This is a common question asked about swimming. As far as the answer goes, you may have heard it’s best to wait about half an hour or so after eating before you can safely get back into your San Diego swimming pool—a recommendation that can be traced back to a Boy Scout handbook reference from over a century ago. Below, we dive deeper into this old piece of advice to determine just how accurate it is.
Even today, there are some sources that claim waiting about 30 minutes after eating to go for a swim is best. The reasoning behind this advice is that the process of digestion takes blood away from the limbs normally used for swimming and diverts it to the stomach and other parts of the digestive system. According to this theory, the arms and legs won’t have enough blood flow to function correctly, which could increase the risk of losing balance in the water or drowning.
There are no official recommendations from the American Red Cross or the American Academy of Pediatrics about how long a person should wait to swim after eating. This is the case with most other credible sources as well. The truth is a healthy human body is perfectly capable of keeping blood flowing to all its parts even while the process of digestion is going on.
Another reason for the lingering “30 minutes” myth is exercise-related transient abdominal pain. You may have heard this referred to as a “stitch.” Specifically, this is a sharp pain felt in the area below the rib cage. It’s believed to be related to restricted blood flow and cramping affecting the diaphragm. This type of discomfort can be experienced with any type of vigorous exercise shortly after eating. It’s possible to feel discomfort in your stomach area if you go right into a more strenuous swimming routine too soon after you finish eating.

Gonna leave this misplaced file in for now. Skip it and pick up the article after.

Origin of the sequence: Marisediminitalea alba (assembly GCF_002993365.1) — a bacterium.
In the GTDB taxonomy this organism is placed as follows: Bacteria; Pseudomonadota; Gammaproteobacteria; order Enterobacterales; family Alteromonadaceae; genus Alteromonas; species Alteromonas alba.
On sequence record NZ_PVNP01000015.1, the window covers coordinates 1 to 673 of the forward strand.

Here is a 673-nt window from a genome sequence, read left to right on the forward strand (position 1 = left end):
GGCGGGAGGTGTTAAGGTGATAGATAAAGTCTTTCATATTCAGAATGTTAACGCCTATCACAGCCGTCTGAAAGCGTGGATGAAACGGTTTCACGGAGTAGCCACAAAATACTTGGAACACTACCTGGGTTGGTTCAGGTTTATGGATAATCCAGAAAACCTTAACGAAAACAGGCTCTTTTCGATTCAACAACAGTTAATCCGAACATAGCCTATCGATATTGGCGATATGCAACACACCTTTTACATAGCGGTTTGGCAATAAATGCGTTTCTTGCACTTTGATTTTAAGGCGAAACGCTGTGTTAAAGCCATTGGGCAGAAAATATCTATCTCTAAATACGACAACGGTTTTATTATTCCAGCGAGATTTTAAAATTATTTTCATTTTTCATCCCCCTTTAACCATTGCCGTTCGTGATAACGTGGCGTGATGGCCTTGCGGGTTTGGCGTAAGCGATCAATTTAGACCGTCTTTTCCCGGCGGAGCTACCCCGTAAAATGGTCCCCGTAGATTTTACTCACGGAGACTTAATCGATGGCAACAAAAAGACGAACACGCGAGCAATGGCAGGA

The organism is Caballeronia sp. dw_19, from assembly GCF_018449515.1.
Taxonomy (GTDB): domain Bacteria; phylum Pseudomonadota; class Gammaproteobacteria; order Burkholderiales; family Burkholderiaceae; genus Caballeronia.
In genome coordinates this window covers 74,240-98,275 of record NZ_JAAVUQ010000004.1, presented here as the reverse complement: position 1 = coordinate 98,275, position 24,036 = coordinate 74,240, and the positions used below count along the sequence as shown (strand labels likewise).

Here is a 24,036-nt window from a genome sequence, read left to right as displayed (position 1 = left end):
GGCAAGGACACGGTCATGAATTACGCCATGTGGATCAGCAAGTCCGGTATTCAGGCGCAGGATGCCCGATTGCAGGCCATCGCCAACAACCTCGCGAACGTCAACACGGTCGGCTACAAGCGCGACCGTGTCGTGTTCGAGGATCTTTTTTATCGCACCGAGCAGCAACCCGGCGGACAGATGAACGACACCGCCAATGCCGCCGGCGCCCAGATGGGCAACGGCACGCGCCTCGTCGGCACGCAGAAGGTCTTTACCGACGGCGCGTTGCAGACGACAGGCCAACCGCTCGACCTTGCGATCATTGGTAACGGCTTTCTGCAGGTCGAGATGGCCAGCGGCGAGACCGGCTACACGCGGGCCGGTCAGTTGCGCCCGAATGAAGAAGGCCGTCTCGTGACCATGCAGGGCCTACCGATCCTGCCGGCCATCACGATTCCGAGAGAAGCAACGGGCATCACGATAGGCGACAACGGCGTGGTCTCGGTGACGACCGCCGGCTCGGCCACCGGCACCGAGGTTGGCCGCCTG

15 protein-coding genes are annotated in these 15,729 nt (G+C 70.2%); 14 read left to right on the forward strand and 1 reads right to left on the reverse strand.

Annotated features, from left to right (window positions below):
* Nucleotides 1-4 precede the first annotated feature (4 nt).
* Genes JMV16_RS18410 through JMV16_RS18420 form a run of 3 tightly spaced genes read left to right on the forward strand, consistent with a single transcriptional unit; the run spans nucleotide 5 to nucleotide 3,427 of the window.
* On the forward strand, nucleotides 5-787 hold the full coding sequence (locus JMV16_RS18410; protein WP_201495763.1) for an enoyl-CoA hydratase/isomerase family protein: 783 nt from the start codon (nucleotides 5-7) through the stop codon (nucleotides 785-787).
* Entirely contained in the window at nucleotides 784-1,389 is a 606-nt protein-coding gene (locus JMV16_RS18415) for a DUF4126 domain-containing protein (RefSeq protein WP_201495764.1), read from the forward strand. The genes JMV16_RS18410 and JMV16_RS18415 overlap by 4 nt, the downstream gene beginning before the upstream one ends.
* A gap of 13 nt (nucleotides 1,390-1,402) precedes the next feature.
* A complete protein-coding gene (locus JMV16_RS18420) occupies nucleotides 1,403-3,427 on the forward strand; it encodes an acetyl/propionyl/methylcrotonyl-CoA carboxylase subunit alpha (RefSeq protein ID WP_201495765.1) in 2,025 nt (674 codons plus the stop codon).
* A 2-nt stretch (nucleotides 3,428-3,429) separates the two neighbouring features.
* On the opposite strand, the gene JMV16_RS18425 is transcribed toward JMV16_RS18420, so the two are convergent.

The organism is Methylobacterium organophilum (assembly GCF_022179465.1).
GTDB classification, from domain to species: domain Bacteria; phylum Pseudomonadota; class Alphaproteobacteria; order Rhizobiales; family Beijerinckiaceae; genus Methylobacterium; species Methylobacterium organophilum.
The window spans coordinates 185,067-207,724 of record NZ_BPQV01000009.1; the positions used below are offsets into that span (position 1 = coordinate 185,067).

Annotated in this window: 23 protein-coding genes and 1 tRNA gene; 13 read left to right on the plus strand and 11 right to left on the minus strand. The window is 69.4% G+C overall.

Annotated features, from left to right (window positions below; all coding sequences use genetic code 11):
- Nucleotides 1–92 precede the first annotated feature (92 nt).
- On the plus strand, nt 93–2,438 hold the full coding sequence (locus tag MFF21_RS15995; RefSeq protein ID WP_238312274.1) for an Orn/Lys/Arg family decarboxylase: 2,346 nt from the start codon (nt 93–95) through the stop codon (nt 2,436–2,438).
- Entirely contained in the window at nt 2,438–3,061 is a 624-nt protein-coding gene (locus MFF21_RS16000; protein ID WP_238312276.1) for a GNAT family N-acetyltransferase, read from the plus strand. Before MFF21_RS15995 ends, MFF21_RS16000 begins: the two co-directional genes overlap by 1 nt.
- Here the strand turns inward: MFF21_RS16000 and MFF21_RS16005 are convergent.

Swimming with a full stomach can cause some noticeable discomfort, so it’s still a good idea to use common sense when deciding when to swim after you eat. The good news is abdominal discomfort won’t likely increase your risk of drowning or result in a medical emergency if you swim too soon after eating. Instead, go by factors such as how you feel after you eat and how much you actually ate. That being said, it’s a good idea to wait until your food settles and your stomach calms down before swimming in the following situations:
• You had a heavy meal and you’re noticing some degree of stomach discomfort
• You plan to do swimming that’s more vigorous
• You have digestion issues that make exercise after eating inadvisable
If you don’t want to wait too long to get back in the water after eating, avoid heavy meals if you know you’ll be swimming later. For instance, opt for fruit and other foods with high amounts of simple carbohydrates, since such foods are typically easier to digest.
The chance to enjoy poolside barbecues, brunches, and bashes is one of the most appealing aspects of having a pool of your own. When you’re ready to build a swimming pool for your family, reach out to the experienced pros at San Diego Pools. We’re the experts in pool design San Diego homeowners have trusted for more than four decades. Give us a call today at 888-707-7786 to learn how we can help you create the perfect design with just the right features that make your pool the one you’ve always dreamed of.